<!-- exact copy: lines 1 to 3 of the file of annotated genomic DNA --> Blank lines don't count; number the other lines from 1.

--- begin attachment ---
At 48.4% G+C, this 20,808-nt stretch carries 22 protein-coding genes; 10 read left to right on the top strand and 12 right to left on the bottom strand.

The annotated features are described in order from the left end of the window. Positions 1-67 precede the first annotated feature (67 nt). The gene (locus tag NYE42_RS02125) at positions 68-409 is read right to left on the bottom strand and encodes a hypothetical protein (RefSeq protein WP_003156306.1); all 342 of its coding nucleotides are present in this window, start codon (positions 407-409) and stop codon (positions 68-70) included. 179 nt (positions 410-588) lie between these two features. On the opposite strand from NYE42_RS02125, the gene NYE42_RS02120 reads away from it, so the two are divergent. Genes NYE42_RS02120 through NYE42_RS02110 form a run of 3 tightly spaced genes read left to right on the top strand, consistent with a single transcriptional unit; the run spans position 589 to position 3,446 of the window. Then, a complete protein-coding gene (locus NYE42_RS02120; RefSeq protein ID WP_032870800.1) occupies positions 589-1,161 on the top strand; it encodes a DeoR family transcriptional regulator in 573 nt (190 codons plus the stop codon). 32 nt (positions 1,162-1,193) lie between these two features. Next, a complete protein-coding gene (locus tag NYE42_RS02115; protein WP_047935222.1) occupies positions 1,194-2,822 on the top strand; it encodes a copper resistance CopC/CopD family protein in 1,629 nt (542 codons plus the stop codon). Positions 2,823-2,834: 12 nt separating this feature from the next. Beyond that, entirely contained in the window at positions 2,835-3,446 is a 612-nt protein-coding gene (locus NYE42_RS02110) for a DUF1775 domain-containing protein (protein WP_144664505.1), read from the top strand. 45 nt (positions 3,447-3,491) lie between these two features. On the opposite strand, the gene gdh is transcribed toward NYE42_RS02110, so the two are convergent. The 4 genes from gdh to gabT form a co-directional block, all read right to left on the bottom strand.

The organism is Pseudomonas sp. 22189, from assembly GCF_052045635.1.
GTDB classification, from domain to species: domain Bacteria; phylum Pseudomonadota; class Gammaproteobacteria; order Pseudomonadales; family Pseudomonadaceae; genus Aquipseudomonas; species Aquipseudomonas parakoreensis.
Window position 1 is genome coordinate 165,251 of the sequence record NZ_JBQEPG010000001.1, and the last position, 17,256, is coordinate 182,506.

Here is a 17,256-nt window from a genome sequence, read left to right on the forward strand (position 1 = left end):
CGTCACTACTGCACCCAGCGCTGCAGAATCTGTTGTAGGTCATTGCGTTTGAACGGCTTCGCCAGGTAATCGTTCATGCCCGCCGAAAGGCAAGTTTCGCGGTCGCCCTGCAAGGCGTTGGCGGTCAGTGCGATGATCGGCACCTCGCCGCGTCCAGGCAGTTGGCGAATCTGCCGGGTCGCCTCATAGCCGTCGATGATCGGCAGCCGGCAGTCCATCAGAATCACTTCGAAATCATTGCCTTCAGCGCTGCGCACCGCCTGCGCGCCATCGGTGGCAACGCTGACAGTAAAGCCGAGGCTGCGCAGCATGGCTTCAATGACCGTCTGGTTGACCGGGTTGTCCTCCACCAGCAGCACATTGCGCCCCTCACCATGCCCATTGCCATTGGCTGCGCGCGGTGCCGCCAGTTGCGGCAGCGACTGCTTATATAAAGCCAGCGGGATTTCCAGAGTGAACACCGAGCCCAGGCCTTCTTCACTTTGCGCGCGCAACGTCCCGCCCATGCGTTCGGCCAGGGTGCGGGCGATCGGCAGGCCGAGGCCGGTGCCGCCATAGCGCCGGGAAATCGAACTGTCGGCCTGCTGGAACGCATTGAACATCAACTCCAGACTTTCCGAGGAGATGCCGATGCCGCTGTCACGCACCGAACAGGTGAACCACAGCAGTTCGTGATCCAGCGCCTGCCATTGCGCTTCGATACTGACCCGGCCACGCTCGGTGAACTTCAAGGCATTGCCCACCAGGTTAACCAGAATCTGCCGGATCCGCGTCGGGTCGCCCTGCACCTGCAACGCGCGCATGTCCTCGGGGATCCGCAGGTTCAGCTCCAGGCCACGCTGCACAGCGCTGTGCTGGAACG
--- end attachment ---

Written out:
At 48.4% G+C, this 20,808-nt stretch carries 22 protein-coding genes; 10 read left to right on the top strand and 12 right to left on the bottom strand.

The annotated features are described in order from the left end of the window. Positions 1-67 precede the first annotated feature (67 nt). The gene (locus tag NYE42_RS02125) at positions 68-409 is read right to left on the bottom strand and encodes a hypothetical protein (RefSeq protein WP_003156306.1); all 342 of its coding nucleotides are present in this window, start codon (positions 407-409) and stop codon (positions 68-70) included. 179 nt (positions 410-588) lie between these two features. On the opposite strand from NYE42_RS02125, the gene NYE42_RS02120 reads away from it, so the two are divergent. Genes NYE42_RS02120 through NYE42_RS02110 form a run of 3 tightly spaced genes read left to right on the top strand, consistent with a single transcriptional unit; the run spans position 589 to position 3,446 of the window. Then, a complete protein-coding gene (locus NYE42_RS02120; RefSeq protein ID WP_032870800.1) occupies positions 589-1,161 on the top strand; it encodes a DeoR family transcriptional regulator in 573 nt (190 codons plus the stop codon). 32 nt (positions 1,162-1,193) lie between these two features. Next, a complete protein-coding gene (locus tag NYE42_RS02115; protein WP_047935222.1) occupies positions 1,194-2,822 on the top strand; it encodes a copper resistance CopC/CopD family protein in 1,629 nt (542 codons plus the stop codon). Positions 2,823-2,834: 12 nt separating this feature from the next. Beyond that, entirely contained in the window at positions 2,835-3,446 is a 612-nt protein-coding gene (locus NYE42_RS02110) for a DUF1775 domain-containing protein (protein WP_144664505.1), read from the top strand. 45 nt (positions 3,447-3,491) lie between these two features. On the opposite strand, the gene gdh is transcribed toward NYE42_RS02110, so the two are convergent. The 4 genes from gdh to gabT form a co-directional block, all read right to left on the bottom strand.

The organism is Pseudomonas sp. 22189, from assembly GCF_052045635.1.